Even highly-paid celebrities and athletes with good health insurance can be affected. Tennis star Serena Williams suffered a pulmonary embolism that nearly killed her a day after giving birth last September. She told a Vogue magazine interviewer that she had to fight to get the emergency care she needed from health providers who doubted what she was telling them about her symptoms, including shortness of breath. Williams said she persisted because she knew that she had a history of such embolisms.
 
“Racism is creating these inequities,” explained Dr. Joia Crear-Perry, an obstetrician-gynecologist who is a member of the steering committee of the Black Mamas Matter Alliance and Community Catalyst board member.  Speaking at the New York Maternal Mortality Summit, she said that “When you see inequities in health, don’t think about individuals. Think about systems, because systems create inequities.”  She is founder of the National Birth Equity Collaborative.
 
The Black Mamas Matter Alliance grew out of a collaboration between the Center for Reproductive Rights and the SisterSong Women of Color Reproductive Justice Collective. The Alliance is now led by a steering committee that includes Kwajelyn Jackson of the Feminist Women’s Health Center, RWV’s regional coordinator in Atlanta.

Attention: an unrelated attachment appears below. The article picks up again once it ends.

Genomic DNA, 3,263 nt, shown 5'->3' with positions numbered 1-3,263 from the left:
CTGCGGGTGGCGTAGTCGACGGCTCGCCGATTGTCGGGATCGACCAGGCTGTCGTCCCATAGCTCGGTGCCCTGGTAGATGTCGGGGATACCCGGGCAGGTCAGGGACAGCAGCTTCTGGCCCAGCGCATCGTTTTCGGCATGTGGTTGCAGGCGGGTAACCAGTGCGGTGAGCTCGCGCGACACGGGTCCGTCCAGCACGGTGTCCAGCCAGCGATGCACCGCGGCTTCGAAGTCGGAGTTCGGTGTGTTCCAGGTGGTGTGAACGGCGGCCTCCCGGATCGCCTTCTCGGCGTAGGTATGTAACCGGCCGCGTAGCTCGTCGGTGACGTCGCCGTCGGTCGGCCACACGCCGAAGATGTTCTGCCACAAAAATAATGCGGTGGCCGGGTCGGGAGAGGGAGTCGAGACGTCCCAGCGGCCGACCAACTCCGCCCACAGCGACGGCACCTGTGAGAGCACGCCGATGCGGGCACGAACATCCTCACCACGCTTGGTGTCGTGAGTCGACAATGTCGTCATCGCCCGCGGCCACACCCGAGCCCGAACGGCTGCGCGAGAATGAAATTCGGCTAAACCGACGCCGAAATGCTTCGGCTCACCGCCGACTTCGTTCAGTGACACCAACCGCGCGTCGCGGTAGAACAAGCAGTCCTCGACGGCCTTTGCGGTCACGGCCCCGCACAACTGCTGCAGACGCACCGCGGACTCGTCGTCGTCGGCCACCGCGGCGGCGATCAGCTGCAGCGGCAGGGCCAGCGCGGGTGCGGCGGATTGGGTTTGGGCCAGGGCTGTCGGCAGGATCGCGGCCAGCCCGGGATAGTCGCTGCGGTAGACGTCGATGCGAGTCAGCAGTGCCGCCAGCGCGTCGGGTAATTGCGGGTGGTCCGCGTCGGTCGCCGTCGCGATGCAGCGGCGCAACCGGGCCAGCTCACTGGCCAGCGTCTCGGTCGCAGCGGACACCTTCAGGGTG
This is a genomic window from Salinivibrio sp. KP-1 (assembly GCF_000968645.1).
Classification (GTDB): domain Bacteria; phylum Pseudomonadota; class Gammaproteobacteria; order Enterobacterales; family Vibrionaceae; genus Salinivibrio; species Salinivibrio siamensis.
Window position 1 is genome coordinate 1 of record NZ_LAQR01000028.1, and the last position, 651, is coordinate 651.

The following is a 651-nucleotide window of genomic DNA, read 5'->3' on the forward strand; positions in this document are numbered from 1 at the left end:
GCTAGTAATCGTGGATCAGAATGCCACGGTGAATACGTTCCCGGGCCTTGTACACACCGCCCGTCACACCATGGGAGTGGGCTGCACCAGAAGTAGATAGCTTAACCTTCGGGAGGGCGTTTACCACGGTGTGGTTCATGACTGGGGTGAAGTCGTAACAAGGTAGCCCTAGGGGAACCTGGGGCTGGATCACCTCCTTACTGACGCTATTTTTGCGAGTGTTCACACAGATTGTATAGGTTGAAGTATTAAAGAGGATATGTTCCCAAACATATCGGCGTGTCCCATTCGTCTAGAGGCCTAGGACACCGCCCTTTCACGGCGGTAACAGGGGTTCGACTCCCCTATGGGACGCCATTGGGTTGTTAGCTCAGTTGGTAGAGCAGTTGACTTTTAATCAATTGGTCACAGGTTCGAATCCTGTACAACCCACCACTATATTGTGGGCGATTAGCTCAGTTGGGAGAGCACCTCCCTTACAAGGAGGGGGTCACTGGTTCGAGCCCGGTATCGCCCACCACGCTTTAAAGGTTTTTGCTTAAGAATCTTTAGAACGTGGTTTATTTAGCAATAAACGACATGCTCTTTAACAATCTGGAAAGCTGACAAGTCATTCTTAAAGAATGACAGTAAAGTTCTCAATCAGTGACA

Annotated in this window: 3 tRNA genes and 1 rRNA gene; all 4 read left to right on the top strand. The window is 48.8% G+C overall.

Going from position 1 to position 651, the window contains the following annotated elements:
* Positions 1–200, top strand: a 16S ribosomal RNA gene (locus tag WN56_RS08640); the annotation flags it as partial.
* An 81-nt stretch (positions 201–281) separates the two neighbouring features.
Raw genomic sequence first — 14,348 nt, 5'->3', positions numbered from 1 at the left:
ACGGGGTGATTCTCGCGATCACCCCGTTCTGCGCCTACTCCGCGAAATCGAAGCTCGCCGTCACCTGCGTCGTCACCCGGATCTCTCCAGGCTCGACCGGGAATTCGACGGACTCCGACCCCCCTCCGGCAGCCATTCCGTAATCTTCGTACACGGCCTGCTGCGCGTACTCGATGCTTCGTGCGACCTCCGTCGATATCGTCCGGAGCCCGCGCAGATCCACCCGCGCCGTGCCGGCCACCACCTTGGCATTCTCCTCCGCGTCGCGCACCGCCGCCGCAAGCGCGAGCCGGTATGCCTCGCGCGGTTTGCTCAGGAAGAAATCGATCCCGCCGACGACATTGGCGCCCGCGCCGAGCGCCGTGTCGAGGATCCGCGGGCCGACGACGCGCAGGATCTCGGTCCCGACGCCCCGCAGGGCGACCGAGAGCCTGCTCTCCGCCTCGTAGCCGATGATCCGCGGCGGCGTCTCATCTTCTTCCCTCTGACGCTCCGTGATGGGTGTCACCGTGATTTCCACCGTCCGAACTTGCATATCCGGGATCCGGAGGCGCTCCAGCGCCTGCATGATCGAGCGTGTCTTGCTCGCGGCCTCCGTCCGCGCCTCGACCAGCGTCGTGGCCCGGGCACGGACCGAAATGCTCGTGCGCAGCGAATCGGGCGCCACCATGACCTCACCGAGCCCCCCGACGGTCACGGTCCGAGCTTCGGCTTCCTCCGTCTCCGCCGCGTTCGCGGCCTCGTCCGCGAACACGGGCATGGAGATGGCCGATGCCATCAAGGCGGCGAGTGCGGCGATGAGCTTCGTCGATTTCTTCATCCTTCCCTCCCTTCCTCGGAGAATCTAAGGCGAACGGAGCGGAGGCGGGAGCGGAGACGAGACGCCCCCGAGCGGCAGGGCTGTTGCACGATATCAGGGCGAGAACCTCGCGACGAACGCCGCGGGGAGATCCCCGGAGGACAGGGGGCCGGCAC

Another of Raising Women’s Voices’ regional coordinators -- The Afiya Center in Dallas, TX -- is active in the Black Mamas Matter Alliance. The Afiya Center joined allies to successfully advocate for intensive review of all maternal deaths in Texas by a state board. “It’s systemic,” Afiya Center Executive Director Marsha Jones said of the maternal mortality crisis at last month’s Time to Show up for Black Women summit, according to KUT Austin. “It’s not going to be fixed black woman to black women or black man to black man. It’s not going to be fixed that way. We have to literally deconstruct the system that’s been put up.”